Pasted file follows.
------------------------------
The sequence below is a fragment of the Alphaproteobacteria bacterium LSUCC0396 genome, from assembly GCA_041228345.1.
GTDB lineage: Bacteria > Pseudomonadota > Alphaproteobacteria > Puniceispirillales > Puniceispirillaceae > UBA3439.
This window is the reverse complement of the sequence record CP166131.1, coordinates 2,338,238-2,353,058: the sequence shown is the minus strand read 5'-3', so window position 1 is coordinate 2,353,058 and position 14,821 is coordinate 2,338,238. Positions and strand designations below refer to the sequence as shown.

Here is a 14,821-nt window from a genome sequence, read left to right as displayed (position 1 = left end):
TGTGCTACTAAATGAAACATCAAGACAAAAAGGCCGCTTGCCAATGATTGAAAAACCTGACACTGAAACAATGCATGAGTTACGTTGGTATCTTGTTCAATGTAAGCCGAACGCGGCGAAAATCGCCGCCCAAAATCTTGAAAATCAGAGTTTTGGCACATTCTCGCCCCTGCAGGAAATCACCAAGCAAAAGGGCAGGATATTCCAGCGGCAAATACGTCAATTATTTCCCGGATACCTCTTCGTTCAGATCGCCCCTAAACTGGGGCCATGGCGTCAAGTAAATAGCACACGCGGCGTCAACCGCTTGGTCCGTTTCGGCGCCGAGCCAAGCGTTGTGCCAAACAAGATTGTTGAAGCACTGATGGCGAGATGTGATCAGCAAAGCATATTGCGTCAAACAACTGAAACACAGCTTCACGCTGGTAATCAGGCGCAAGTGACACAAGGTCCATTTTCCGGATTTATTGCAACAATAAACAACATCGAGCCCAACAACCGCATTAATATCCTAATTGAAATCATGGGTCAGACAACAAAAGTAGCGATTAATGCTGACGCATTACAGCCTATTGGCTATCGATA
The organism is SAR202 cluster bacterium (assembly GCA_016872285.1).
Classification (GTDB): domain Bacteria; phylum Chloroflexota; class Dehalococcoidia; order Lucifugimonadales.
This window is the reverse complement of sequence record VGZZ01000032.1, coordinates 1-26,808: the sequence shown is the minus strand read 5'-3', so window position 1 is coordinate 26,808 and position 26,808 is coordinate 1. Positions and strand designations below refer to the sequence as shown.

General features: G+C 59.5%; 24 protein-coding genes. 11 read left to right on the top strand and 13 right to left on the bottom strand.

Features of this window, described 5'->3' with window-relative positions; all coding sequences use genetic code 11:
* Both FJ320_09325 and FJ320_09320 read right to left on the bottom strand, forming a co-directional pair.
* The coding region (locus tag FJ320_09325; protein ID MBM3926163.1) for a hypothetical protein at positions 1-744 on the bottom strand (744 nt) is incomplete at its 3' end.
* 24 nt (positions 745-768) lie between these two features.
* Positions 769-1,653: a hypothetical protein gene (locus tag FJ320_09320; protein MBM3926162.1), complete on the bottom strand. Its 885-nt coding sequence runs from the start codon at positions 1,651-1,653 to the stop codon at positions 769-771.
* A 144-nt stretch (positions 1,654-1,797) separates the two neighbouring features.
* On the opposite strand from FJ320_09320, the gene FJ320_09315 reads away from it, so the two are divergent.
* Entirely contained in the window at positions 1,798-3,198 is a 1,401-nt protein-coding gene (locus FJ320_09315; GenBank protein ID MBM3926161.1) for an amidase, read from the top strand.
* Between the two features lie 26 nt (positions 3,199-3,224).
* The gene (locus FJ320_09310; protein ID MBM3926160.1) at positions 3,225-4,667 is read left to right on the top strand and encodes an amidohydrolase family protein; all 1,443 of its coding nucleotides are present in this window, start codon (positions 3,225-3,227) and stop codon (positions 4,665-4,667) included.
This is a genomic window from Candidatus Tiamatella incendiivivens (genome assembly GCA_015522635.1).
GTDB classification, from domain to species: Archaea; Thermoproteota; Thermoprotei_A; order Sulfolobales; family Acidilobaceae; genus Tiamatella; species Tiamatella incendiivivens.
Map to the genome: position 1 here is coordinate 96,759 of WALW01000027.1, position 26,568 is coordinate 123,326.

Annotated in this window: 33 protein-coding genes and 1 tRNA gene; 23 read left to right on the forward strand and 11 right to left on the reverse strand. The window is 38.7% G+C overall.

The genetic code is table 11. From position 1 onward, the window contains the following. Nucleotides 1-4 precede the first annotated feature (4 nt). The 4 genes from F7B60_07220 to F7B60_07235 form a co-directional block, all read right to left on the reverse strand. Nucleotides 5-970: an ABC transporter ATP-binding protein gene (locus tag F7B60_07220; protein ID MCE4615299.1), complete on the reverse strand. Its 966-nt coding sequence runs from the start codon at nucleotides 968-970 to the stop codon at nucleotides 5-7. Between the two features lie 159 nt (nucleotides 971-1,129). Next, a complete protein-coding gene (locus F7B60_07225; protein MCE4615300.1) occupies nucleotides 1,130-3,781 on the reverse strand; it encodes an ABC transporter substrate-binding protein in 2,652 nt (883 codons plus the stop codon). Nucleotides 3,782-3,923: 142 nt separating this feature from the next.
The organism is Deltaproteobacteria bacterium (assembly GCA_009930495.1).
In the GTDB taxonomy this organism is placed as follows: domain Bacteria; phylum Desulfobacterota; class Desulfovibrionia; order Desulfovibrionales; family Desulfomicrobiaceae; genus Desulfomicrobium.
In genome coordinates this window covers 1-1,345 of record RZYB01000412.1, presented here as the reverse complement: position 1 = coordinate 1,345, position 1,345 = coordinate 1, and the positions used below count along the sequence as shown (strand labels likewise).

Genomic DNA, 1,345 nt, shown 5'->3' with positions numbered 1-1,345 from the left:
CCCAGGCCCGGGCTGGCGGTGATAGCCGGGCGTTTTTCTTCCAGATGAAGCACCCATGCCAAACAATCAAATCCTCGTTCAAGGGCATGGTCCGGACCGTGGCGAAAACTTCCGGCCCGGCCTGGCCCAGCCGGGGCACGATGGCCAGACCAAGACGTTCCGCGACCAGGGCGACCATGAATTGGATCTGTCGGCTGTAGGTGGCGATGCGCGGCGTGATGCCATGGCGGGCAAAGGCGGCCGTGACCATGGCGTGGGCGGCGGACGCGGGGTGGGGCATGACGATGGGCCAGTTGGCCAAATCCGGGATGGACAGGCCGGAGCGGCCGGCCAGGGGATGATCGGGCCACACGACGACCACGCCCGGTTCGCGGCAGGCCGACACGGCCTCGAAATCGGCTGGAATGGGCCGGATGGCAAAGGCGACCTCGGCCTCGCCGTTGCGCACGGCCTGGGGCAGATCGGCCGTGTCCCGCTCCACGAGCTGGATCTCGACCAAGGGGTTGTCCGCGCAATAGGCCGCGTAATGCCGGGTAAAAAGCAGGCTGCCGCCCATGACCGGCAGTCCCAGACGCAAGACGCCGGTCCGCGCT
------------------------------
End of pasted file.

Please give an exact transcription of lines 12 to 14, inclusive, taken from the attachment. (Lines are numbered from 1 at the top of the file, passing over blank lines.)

* The coding region (locus tag FJ320_09325; protein ID MBM3926163.1) for a hypothetical protein at positions 1-744 on the bottom strand (744 nt) is incomplete at its 3' end.
* 24 nt (positions 745-768) lie between these two features.
* Positions 769-1,653: a hypothetical protein gene (locus tag FJ320_09320; protein MBM3926162.1), complete on the bottom strand. Its 885-nt coding sequence runs from the start codon at positions 1,651-1,653 to the stop codon at positions 769-771.